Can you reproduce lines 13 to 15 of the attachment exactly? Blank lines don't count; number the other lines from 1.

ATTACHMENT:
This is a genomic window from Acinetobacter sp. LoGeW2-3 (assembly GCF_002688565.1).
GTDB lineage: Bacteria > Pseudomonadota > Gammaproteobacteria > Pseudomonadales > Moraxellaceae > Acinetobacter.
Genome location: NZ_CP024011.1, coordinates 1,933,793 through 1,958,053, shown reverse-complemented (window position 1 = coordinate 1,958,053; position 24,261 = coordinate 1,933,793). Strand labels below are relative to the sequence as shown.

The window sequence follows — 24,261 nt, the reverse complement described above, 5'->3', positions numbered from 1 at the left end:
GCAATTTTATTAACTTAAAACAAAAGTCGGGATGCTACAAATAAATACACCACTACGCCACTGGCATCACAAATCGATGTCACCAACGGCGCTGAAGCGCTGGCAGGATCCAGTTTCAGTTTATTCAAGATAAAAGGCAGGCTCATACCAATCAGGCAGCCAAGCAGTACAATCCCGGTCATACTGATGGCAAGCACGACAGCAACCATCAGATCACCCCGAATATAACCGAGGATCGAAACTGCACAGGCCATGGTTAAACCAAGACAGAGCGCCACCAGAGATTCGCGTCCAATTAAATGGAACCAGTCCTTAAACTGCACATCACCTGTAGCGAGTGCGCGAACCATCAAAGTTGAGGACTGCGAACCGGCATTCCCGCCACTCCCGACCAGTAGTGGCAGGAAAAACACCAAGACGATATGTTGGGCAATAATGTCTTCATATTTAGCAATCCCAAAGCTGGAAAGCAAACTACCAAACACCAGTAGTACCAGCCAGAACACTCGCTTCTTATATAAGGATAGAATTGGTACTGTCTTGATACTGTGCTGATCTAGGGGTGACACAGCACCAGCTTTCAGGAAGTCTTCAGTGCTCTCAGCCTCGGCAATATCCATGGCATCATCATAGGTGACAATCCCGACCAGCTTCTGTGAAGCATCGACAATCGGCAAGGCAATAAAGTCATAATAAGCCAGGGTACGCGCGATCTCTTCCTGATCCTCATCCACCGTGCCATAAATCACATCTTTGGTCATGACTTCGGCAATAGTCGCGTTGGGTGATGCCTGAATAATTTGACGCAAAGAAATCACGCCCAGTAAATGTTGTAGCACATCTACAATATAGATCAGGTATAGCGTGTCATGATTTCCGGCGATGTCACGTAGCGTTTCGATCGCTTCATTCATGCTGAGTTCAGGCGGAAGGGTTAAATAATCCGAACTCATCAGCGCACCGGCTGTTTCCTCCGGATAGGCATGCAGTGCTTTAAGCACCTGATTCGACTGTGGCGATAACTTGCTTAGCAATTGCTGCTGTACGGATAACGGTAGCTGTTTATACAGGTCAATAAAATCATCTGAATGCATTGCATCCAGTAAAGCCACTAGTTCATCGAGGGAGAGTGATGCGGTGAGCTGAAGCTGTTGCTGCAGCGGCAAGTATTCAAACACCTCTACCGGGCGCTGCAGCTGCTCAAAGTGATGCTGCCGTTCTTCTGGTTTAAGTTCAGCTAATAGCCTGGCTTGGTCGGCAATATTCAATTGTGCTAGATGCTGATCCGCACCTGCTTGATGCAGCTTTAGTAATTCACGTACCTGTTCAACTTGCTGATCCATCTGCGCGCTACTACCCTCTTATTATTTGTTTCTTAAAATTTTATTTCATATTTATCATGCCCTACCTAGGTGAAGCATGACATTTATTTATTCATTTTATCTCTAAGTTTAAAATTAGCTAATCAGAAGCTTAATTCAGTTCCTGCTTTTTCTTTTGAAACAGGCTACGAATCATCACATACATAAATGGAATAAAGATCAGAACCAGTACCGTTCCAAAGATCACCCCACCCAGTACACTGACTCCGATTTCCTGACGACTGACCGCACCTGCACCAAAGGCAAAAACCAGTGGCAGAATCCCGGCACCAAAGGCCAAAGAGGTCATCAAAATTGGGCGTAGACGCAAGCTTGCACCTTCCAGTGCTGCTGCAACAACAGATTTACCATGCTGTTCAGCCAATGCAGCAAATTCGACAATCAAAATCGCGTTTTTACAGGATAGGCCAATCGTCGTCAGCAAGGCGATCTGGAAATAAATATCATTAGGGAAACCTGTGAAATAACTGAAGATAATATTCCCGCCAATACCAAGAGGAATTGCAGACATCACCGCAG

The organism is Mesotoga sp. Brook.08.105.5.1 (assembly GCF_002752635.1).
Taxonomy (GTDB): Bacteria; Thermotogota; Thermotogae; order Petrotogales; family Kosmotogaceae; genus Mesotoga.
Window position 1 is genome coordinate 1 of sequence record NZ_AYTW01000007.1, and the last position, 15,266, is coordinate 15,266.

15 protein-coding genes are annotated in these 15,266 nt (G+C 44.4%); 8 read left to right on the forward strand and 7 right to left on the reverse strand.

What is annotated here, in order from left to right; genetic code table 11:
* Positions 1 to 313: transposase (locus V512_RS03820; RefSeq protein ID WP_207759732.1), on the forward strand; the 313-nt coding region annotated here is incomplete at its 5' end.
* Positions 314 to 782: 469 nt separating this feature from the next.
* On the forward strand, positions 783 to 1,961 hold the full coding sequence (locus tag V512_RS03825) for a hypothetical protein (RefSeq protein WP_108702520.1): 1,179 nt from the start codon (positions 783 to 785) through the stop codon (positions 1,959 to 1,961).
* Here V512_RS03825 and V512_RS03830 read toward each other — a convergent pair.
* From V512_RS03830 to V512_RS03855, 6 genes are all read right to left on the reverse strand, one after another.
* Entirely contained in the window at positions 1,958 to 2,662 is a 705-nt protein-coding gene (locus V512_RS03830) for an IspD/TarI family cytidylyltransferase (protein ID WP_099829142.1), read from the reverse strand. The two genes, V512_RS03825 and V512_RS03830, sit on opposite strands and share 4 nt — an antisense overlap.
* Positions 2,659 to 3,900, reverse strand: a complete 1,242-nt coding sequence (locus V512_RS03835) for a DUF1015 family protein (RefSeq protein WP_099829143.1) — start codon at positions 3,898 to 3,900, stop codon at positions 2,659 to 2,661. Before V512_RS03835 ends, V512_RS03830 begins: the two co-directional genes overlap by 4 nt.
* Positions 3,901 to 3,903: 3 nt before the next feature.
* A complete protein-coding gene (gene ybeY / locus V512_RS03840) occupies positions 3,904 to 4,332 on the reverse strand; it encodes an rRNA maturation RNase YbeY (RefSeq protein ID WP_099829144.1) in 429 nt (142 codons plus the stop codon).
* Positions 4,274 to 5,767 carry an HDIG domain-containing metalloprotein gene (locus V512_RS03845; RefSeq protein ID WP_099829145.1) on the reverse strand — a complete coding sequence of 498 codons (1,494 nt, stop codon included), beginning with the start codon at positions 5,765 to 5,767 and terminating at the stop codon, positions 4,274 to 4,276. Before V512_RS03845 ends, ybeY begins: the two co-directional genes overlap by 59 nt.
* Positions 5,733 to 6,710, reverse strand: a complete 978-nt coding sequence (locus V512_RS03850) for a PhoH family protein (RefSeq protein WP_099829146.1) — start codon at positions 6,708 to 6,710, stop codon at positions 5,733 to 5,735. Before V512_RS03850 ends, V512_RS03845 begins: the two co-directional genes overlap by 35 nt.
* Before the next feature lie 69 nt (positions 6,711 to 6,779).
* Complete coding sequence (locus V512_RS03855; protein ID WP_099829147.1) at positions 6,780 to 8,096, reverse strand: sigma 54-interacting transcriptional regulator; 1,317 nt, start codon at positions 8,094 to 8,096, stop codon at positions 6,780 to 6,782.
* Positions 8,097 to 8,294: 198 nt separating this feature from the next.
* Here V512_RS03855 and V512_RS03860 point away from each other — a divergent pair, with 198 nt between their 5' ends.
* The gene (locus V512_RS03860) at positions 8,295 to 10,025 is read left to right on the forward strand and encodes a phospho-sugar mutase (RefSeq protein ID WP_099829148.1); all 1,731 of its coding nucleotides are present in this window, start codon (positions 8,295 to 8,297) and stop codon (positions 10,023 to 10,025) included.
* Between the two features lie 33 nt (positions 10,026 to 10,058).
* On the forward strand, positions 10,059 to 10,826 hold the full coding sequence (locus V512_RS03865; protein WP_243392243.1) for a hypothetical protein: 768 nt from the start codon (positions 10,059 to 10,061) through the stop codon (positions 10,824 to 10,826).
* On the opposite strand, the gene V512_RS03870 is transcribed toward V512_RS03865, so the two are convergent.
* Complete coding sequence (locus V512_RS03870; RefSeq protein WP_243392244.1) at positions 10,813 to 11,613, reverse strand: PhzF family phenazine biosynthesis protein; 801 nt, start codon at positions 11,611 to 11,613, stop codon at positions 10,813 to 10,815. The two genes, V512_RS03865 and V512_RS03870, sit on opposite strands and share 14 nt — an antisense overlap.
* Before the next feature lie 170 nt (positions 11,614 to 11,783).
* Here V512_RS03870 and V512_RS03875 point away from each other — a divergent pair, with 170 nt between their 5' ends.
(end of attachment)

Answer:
* On the forward strand, positions 783 to 1,961 hold the full coding sequence (locus tag V512_RS03825) for a hypothetical protein (RefSeq protein WP_108702520.1): 1,179 nt from the start codon (positions 783 to 785) through the stop codon (positions 1,959 to 1,961).
* Here V512_RS03825 and V512_RS03830 read toward each other — a convergent pair.
* From V512_RS03830 to V512_RS03855, 6 genes are all read right to left on the reverse strand, one after another.